6. Use Content To Show Your Expertise
It’s imperative to establish trust with your target accounts so that they see you as the best solution to their needs. An essential part of building that trust is through personalized, engaging content. Invest some of your resources into crafting engaging emails, developing infographics, and writing informative articles, eBooks, and white papers to position yourself as an expert and thought leader within your industry.
7. Prioritize Accounts
Account-based marketing is all about making sure your efforts are being placed where it matters most. A major part of this process is prioritizing your targeted accounts and then scaling your efforts up or down based on the tier each account falls within.
Organize all of your most valuable target accounts into three tiers based on their value. Identify your dream accounts for the first tier, the ones that are a good fit for the second tier, and the ones that are worth reaching but shouldn’t get as much as your time and money for the third tier. Once you’ve done that, you can divvy up your planned efforts and spending by tier, with the highest dedication going toward those perfect matches.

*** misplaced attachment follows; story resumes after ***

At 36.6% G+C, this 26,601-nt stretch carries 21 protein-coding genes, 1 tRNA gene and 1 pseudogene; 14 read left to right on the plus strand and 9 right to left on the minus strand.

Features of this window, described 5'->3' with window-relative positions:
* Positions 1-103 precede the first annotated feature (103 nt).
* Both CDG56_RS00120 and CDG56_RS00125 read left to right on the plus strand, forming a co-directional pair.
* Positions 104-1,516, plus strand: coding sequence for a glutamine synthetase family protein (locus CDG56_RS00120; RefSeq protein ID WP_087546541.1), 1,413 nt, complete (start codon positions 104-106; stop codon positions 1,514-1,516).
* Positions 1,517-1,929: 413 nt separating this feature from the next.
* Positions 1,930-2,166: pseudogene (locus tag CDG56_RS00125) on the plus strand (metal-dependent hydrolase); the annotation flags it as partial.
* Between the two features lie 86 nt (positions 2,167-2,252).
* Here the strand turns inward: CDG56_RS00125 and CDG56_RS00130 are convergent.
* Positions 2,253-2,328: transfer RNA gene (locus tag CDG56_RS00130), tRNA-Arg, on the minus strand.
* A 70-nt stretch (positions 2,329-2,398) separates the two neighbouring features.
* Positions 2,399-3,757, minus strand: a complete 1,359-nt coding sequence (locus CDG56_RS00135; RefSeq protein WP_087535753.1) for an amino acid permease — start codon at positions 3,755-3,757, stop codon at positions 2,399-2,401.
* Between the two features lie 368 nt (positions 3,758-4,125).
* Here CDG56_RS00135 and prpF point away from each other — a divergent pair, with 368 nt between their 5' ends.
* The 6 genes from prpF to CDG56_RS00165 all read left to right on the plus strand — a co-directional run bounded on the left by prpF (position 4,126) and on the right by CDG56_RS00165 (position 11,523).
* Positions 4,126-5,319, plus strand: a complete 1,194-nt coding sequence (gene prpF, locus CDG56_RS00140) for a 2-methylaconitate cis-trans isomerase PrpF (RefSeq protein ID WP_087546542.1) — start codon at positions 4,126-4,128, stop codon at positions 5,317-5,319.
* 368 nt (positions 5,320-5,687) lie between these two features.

Once you take these preliminary steps, you’ll be set up to begin leveraging ABM to target those dream accounts. Keep an eye out for our next blog where we’ll discuss how to actually employ and execute account-based marketing.
Learn how to structure an ABM strategy
Josh Sherretts is co-owner and VP of Business Development at Bull Moose Marketing. He has spent over a decade assisting museums, non-profit organizations, and others with fundraising, strategic planning, and marketing. His skill set includes managing capital campaigns, marketing strategies, and team building to achieve both fiscal and reputational growth. Josh is a regular speaker at conferences, presenting digital marketing strategies and technology tools in both the nonprofit and tourism sectors. He is an occasional contributor to NPR and has authored two books on local history. He spends his free time with his wife, Kim, and daughter, Rosemarie.
The Progressive Marketer
Marketing articles for manufacturing, construction, B2B services, tourism, and other industry segments working to make their communities better places to work and live.
Make sure that your website hits all the right points to resonate with your intended audience by implementing these 5 key tourism website elements.
Google My Business has the power to illustrate what your destination has to offer by listing your amenities, businesses and attractions.
Now that the United States is opening back up to travelers, continued marketing keeps your location uppermost in visitors’ minds. For example, if you stop advertising, potential tourists might forget about your location and look at others. So where do you start and how do you persuade the financial folks to earmark a substantial amount for marketing?